Haven't taken hot yoga yet? Now is the time. See you in the studio soon.

Thursday, November 8, 2012

Pose of the month - Kapotasana

Pose of the Month
Kapotasana – Full Pigeon
By April Evans

Near Thanksgiving many of us contemplate the many things for which we are grateful.  In the aftermath of Hurricane Sandy, practicing gratitude and compassion can help us heal, help, and rebuild.  Kapotasana, a pose which is equally grounding and heart-opening, is the perfect representation for being rooted in compassion.  The full expression of Kapotasana is not right for all bodies and can take years to achieve.  Respect your body’s boundareies; as long as your intention is to open your heart, you’re still doing the pose.

-Stretches the entire front body (ankles, thighs, groins, abdomen, chest, throat)
-Stretches the psoas
-Strengthens the back muscles
-Extreme heart opener

How to:
Before coming into this pose, ensure that the quadriceps, hip flexors, shoulders, and chest have been warmed up.

1. Come to stand on the knees. Point the toes and press the tops of the feet and the shins into the floor.

2. Take the hands to the lower back and use them to press down and lengthen the lower back.  Feel the tailbone lengthen away from the crown of the head and the lower abdomen engage, firm the thigh muscles.  To find this sensation of stability in the thighs and lower back, place a block between the thighs and squeeze the thighs into the block.  The remaining steps may be done with or without the block.

3.  Lengthen the back of the neck by tucking the chin toward the chest.  Continue to press down on the back of the pelvis with the hands, and on an inhale lean the chest back and tip the heart further toward the sky.

4.  Use the strength of the abdomen and the legs to support the body in this shape while bringing the hands to press together in a prayer shape at the center of the chest

5. Continue to lift the heart, slowly drop the head back.  When the floor behind you becomes visible, begin to reach the arms overhead and drop the hands, then the crown of the head to the floor behind you.

6.  Actively press the shins forward and down into the floor and lift the pelvis as much as possible.  Begin to crawl the hands toward the feet so the forearms come to the floor.  You may be able to grasp the ankles or the calves.

7.  Take at least 5 deep breaths here, feeling the shins and forearms root down while the front of the body opens and expands.

8.  To come out of the pose, walk the hands backward so the forearms lift off the floor.  Use the strength of the arms to lift the head and tuck the chin back in toward the chest.  Take one or both hands to return to the lower back and lift back upright to stand on the shins. 

9.  Hold child’s pose for several breaths.  After such a deep backbend it can also be useful to hold plank pose for several breaths

Tuesday, November 6, 2012

Put on your Yoga Face!

New York Yoga instructor Lulu Hagen was recently featured on Good Morning America with her facial yoga technique. New York Yoga hosted a wonderful workshop on The Yoga Face, and GMA was kind enough to come check it out.

The Facial Yoga techniques that Lulu writes about in her book, Yoga Face, can help improve the strength of facial muscles, and slow the signs of aging. Find out more at the link below, and come in to New York Yoga and check out a class with Lulu! She teaches at the Hot studio on Thursdays at 9:30am.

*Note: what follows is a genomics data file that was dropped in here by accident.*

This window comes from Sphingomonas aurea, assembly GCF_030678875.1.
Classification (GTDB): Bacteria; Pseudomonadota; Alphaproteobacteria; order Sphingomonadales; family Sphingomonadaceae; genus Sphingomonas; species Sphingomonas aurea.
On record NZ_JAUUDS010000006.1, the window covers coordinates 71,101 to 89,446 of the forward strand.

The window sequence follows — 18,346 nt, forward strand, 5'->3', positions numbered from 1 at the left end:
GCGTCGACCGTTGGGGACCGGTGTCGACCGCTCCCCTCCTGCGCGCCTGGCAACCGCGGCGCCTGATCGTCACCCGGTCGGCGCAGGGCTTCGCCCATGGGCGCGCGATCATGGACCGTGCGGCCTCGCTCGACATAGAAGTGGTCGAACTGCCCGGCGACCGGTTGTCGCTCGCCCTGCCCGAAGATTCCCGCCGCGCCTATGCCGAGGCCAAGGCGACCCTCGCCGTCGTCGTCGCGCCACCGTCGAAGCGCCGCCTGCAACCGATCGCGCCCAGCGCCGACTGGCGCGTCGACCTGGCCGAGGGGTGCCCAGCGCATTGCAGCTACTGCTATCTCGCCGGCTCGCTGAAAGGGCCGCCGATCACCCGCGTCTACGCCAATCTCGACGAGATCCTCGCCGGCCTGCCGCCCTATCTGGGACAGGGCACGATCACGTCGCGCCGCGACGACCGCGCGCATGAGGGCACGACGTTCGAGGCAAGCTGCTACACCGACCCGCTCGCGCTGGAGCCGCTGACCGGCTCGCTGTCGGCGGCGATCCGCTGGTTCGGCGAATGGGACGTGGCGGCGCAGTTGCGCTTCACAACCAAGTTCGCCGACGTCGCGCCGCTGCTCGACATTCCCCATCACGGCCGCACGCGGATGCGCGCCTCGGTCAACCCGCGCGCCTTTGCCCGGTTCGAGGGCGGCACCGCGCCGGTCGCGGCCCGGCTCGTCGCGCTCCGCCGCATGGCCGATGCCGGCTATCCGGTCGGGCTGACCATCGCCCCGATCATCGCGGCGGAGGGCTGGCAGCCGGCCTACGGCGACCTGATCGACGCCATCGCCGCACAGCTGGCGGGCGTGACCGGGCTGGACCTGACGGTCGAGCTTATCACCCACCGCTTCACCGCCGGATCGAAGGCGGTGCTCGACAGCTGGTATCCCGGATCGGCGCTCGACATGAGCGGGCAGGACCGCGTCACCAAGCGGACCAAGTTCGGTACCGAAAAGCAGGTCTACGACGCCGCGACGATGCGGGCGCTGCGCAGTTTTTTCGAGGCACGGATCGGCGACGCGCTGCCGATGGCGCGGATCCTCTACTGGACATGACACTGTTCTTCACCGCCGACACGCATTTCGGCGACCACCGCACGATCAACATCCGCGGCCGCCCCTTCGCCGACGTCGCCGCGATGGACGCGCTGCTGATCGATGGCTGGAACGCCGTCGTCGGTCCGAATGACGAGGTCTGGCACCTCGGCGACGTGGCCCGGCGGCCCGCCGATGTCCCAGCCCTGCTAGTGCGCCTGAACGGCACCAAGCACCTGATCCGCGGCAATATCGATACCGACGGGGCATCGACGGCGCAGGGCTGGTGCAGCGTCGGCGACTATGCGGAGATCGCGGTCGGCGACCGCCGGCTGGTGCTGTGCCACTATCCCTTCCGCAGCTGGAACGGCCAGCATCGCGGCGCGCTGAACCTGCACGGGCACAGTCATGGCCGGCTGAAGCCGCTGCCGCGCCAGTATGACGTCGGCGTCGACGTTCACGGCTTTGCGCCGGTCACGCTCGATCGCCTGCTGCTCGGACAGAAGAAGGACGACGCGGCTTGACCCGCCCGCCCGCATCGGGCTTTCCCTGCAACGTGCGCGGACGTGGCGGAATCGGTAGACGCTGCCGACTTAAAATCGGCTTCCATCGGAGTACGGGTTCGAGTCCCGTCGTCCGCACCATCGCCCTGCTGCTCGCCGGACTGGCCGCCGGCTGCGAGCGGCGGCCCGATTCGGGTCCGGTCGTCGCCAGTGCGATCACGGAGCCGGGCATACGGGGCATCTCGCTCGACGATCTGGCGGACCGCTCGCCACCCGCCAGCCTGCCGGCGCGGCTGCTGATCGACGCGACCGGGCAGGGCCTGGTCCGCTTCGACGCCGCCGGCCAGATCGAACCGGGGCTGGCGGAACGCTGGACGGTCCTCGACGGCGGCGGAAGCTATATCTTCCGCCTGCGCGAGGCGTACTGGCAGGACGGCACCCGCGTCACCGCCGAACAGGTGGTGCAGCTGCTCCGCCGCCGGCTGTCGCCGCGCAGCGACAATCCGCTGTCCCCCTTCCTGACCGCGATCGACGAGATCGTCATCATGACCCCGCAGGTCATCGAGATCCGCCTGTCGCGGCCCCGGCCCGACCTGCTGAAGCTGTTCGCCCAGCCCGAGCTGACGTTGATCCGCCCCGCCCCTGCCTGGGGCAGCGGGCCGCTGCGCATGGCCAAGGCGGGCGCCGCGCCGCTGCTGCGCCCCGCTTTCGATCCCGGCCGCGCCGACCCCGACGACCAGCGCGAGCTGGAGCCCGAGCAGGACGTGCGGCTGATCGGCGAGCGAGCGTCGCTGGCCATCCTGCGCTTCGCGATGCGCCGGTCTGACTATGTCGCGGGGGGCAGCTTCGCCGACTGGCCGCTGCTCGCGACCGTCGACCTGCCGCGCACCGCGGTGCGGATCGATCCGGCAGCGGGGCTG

Wednesday, October 24, 2012

Pose of the Month!

Halloween is a celebration of things that scare us.  For many yogis, inversions are the scariest part of the asana practice.  An inversion is any pose that turns you upside down and gets your heart over your head.  Pinchamyurasana, known more commonly as “Forearm Stand” is a deep heart opener as well as a core strengthener.  A perfect pose to practice during the colder months, this pose stretches out the shoulders and warms up the core.

-Strengthens the shoulders, back, and abdomen
-Stretches the shoulders, neck, and chest
-Like all inversions, activates the “off-switch” portion of the nervous system, creating a calming effect

How to:
Before attempting this pose, ensure that the hamstrings and the shoulders are sufficiently stretched, and do some core-work as well.  Be aware that it can take years to fully realize this pose in the body, and that’s ok.  Try the steps outlined below, and stay and work where you meet your edge – one day you will push through that boundary and onto the next step. No fear!

1. Bring the skinny edge of the mat to a solid wall. Come to hands and knees and lower down onto the forearms.  See that the elbows are as wide as the shoulders and the hands are 6” to 1’ away from the wall. 

2.  Tuck the toes and lift the hips into Dolphin pose (like Down Dog but on your forearms).  Gaze forward at the thumbs.  If it is difficult to keep the elbows from winging out, use a strap and a block as pictured here:

3.  Walk the feet as close to the wall as they will go.  Keep the gaze forward at the thumbs and lift the right leg up.  Notice if the lower back collapses. If so, then scoop the naval in and up so the tailbone lengthens back.  Keep the right leg very active, and lift way up onto the ball of the left foot. 

4.  Start to put a little more effort into the rocking of the left foot and hop the left foot a few inches off the floor.  Maintain a long lower back and a long right leg.

5.  Begin to increase the size of the kicks, keeping both legs as straight as possible on the ascent.